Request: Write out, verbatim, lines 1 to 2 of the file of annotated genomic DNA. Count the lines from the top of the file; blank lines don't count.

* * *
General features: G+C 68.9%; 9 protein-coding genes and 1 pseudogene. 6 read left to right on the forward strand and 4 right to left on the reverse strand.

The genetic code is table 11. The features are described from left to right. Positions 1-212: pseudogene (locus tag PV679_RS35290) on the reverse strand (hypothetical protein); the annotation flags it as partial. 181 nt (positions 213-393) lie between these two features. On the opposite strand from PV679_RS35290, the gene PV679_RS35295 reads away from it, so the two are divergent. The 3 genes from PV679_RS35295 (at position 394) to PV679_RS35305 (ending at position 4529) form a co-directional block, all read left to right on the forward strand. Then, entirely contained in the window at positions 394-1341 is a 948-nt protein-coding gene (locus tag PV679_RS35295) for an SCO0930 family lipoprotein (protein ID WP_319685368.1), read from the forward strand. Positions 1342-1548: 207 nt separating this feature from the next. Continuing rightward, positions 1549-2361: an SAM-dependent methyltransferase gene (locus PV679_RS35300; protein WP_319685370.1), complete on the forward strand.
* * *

General features: G+C 68.9%; 9 protein-coding genes and 1 pseudogene. 6 read left to right on the forward strand and 4 right to left on the reverse strand.

The genetic code is table 11. The features are described from left to right. Positions 1-212: pseudogene (locus tag PV679_RS35290) on the reverse strand (hypothetical protein); the annotation flags it as partial. 181 nt (positions 213-393) lie between these two features. On the opposite strand from PV679_RS35290, the gene PV679_RS35295 reads away from it, so the two are divergent. The 3 genes from PV679_RS35295 (at position 394) to PV679_RS35305 (ending at position 4529) form a co-directional block, all read left to right on the forward strand. Then, entirely contained in the window at positions 394-1341 is a 948-nt protein-coding gene (locus tag PV679_RS35295) for an SCO0930 family lipoprotein (protein ID WP_319685368.1), read from the forward strand. Positions 1342-1548: 207 nt separating this feature from the next. Continuing rightward, positions 1549-2361: an SAM-dependent methyltransferase gene (locus PV679_RS35300; protein WP_319685370.1), complete on the forward strand.